How can we resolve the struggle for authenticity?
By David Chapman email@example.com
Whenever this whole COVID period passes, will there still be this massively endemic impact on how we work and how we present ourselves? Right now, we’re not in suits, we’re not wearing the armour. When everything is stripped away as it is, now, we have to be more of who we are, and it’s harder to present the work mask. So how will we relate to each other as a result of this experience, when we traipse back into the office? How will we assess authenticity? A concept so often bandied about as this holy grail, yet so many people struggling to define it.
The perils of disassociation
In our most recent podcast episode of Espresso Briefing https://soundcloud.com/espressobriefingpodcast/episode-8-loves-executioner-empathy-work-self-grace Julia Fern, a senior executive at Qubit, narrated the fascinating story of Carlos, a high ranking executive who’s very anxious and controlling in work situations; also very neat, where everything has to be just so. And eventually he learns to almost disassociate with who he is at his core. His therapist, Irvin D, Yalom recounts this story in his book, Love’s Executioner, telling us about how Carlos’ dissociation with any sense of vulnerability reached a pinnacle when he contracted cancer, and sought refuge in hyper-macho attitudes, that became dangerously aggressive. His therapy challenged him around these cut off feelings and led him to reject his armour – his “battle” shoes – and embrace his truer self.
Julia related to this, saying that “sometimes we discover that what we thought we need to be is actually a lot less effective than being exactly as we are”
My response was “what’s amazing to me is that how little permission people actually need to be themselves, but that we need that permission!”
Empathy in an office climate
So how can we give ourselves and others true permission to embrace their truest self – their vulnerabilities, gifts, and quirks? For me, it is about cultivating two virtues – being both empathetic…and unattached. I’ll leave the virtue of being unattached to the next blog – let’s focus here on empathy>
As we transition to a new normal, there is fear and excitement. In the short term, from the unknown commercial fall-out of the pandemic and, in the medium term, from the continued impact and opportunities of AI and automation. Hack Future Lab’s research shows that 83% of executives see empathy playing a far greater role in sustaining a thriving workforce in a post-COVID future of work; additionally, two out of three employees would prefer to work for an organization that shows empathy towards all its stakeholders.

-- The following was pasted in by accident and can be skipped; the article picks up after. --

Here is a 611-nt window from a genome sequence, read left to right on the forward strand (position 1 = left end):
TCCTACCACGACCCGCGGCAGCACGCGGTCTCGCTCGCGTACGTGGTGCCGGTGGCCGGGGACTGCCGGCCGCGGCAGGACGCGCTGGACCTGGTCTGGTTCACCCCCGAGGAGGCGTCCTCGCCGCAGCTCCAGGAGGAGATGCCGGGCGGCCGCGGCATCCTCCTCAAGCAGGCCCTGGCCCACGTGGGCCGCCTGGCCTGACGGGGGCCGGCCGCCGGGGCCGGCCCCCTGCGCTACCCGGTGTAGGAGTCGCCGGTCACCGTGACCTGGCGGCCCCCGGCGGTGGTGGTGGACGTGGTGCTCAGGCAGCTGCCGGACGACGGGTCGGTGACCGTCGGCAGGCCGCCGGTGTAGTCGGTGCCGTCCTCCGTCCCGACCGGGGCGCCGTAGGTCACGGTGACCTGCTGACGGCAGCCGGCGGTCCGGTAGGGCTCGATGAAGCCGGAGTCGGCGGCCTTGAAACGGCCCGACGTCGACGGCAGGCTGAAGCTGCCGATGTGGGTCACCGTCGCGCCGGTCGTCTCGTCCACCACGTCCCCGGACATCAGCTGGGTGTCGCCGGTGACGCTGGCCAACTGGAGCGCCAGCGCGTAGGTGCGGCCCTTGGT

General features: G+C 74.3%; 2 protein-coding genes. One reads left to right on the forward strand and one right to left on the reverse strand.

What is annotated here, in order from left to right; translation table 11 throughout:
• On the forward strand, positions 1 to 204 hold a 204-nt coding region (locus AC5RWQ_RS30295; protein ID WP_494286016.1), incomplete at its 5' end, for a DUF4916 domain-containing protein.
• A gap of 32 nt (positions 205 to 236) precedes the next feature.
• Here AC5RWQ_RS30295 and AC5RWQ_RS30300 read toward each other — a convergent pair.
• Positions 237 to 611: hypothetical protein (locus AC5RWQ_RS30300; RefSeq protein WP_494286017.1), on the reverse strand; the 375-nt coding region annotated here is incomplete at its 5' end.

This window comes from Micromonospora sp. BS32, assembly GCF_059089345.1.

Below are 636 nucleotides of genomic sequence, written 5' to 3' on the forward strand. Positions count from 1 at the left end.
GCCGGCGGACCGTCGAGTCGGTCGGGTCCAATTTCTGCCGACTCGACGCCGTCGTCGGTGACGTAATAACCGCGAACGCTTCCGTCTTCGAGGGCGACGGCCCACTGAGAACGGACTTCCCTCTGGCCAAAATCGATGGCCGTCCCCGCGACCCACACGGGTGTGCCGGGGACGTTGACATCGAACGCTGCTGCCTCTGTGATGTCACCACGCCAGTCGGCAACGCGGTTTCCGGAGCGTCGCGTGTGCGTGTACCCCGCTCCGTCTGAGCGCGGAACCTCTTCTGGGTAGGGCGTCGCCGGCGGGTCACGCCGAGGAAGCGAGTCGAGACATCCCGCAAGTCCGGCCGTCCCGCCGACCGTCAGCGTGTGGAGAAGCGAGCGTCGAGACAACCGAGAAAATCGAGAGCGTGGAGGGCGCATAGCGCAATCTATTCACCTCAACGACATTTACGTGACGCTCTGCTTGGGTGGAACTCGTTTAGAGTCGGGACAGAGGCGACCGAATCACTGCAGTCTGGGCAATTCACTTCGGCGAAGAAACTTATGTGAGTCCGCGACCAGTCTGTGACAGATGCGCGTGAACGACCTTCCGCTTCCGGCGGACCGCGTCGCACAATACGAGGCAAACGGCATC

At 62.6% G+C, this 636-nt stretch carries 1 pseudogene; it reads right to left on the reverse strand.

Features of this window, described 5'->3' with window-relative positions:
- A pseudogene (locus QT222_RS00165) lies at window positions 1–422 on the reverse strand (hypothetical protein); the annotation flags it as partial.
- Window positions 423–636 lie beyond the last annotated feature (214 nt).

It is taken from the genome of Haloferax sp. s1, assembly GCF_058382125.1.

As HR and business leaders prepare for their workforce for the next phase of recovery, they must ask the question: how do we cultivate a healthy, productive, and empathetic workforce willing to own the transformation journey — and resilient enough to handle the challenges brought by a global pandemic?
From Economics to Empathy
Economist Milton Friedman stated that the purpose of an organization was solely to make profit for its shareholders. This no longer holds relevance in a world of disease, debt, and disruption. With a new, more responsible mandate emerging, the challenge for HR and business leaders is to rethink what makes organizations successful. According to Hack Future Lab, an overwhelming 84% agreed that empathy is critical for business success and 60% agree that empathy really matters.
The bad news is that more than half the group report that empathy was not a strength and was not even on the C-suite’s agenda. The bottom line is that empathy is seen as incredibly important but mismanaged and undervalued in most organizations.
The 20th century was about scaling efficiency and doing things right rather than doing the right things. The C-suite regards scaling empathy as a top talent investment capable of driving business advantage and yet according to Hack Future Lab, just 34% of HR and business leaders are investing in this as part of their future of work strategy. Why? In some part because employees are more likely to feel a strong sense of what the late psychiatrist Oliver Sacks called the 3B’s: belief, belonging and becoming.
That is, at the deepest human level humans need something to believe in, a strong sense of belonging and to be in a perpetual state of ‘beta’, which means lifelong curiosity and learning. Companies such as games developer King and microblogging platform Twitter report that when empathy is rated as a strength, employees are twice as likely to say their organization is transparent about which jobs will change, and rank uncertainty last in reasons for feeling burnt out. Employees who work in empathetic cultures are also three times as likely to be satisfied with the company, with no plans to leave.
So ask your organisation three questions:
- How should empathy be defined and demonstrated, especially by senior executives?
- What permissions should be integral to workplace dynamics – whether we are interacting in the flesh, or virtually?
- What pre-Covid rituals, expectations, and assumptions inhibit authenticity, and should be waved goodbye?
If we aspire to be more than our shoes (and put away our armour forever) this might be a good start…
David Chapman firstname.lastname@example.org enables HR Directors to conquer their influence problems and secure the ear of their CEOs. He is the co-host of Espresso Briefing, a podcast that briefs time-poor executives on the latest insights in leadership, culture, and performance. His CSR contribution is to train advocates to give a voice to the dispossessed in society.